Hello, Friends! Just a quick little thing today about International Aid, Voluntourism, and You, where You is defined as an Australian of comparative affluence.
Come on a journey with me, Australia.
This fantastic article in New Matilda has been doing the rounds this morning: We Took Part In An Australian Aid Program. It Was More About Helping Your Country Than Ours. I sort of wish this wasn’t the title, which I think, given it’s in New Matilda, sort of makes it sound like it’s about Australians being really giving to other countries. It is not! It is by advocates for traditional landowners in Vanuatu Aminio David and Anita Temkon. The You here is Australia.
Aid is not a benevolent gesture of charity, as these Australian NGOs would have you believe. Australia disproportionately benefits from carving out a space for its own companies to benefit, its markets to benefit and for you – the people of Australia.
The assumption that was at the heart of this course is that those who have studied us from outside are somehow more knowledgeable about who we are and what we need that we could ever be. We were surprised to see that there are foreigners who consider themselves ‘experts’ on our culture and wondered why it was that they didn’t just seek out our ideas and opinions. The paternalism of this view is at the heart of the idea of development and it is hard not to see it as racist.
It IS racism! It’s colonialism and imperialism, too! Hooray!
We had our reservations about what Australia could teach us about valuing culture and nature but welcomed the opportunity to further our ability to protect what is important to us.
Throughout the three-week course it became clear that this was part of a sustained effort through the use of the Australian aid program to place a monetary value on our culture, our land, and our traditions. Where we understood the reference to value as inherent and often immeasurable importance we quickly saw that DFAT meant the term to indicate a monetary figure.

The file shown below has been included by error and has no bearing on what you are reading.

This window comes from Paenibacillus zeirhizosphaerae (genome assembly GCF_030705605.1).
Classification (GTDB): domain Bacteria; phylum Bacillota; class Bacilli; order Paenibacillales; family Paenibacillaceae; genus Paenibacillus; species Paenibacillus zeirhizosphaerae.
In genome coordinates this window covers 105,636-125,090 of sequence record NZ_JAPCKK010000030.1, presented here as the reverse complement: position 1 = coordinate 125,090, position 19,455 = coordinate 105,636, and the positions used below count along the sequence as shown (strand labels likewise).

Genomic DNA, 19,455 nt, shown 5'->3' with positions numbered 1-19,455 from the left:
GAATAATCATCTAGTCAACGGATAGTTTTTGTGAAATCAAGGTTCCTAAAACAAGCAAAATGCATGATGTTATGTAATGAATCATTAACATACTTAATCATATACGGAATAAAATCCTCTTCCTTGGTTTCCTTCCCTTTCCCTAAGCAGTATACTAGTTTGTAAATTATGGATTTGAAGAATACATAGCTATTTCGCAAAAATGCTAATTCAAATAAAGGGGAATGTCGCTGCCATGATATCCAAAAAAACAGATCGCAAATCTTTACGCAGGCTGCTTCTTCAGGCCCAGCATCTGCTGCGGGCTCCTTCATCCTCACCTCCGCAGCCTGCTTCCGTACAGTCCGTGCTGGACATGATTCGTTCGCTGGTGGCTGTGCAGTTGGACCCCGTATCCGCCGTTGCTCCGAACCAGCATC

GROSS. Go read the whole article. It’s not too long and it’s really good, particularly if you’ve not had much experience in the way Australia gives aid.
Flippancy aside, a lot of my personal focus in aid is on individuals, because I’ve been involved with those individuals. The source of that aid work and the reason for the money in that aid work is, as with everything, even more significant than those way deluded but well-meaning individuals going off and voluntouring.
Coincidentally, there’s a free event at Uni Melb in two weeks: Dispelling the White Knight Complex: Debating the point of international volunteering.
Who should attend?
Don’t miss this if you’re (a) interested in different modalities of development, (b) working in the development sector – in the field or headquarters, (c) an academic or policy advisor or (d) curious about the effects of international volunteering. You’ll leave with new ideas, valuable resources and a healthy dose of post-colonial guilt.
Well, I mean, you might, but I won’t. I’ll be going anyway – I could stand to learn more about the wider decision-making apparatus of International Aid, the better to undermine it and yell about it.
(Research indicates that at least one of these panel members is not white, which is nice)
As always, when going to do good in the world, please consider who is aiding you, why you’re doing it, why you’re there. Questions always accepted; please understand that yelling might occur.
2 thoughts on “International Aid, Voluntourism, and You”
This post perfectly encapsulates that skepticism I have always had about international aid and volunteering, but could never articulate myself. Thank you for writing this!
People might also be interested in Kate van Doore’s work on voluntourism leading to child trafficking for “orphanages” full of trafficked children with living families, eg http://www.podsocs.com/podcast/from-orphanhood-to-trafficked/
Disclosure: She is a work colleague of mine and also puts her money where her research is, as she also works with a charity that helps to reunite paper orphan kids with their families. I’m sharing her work because I think it is amazing.
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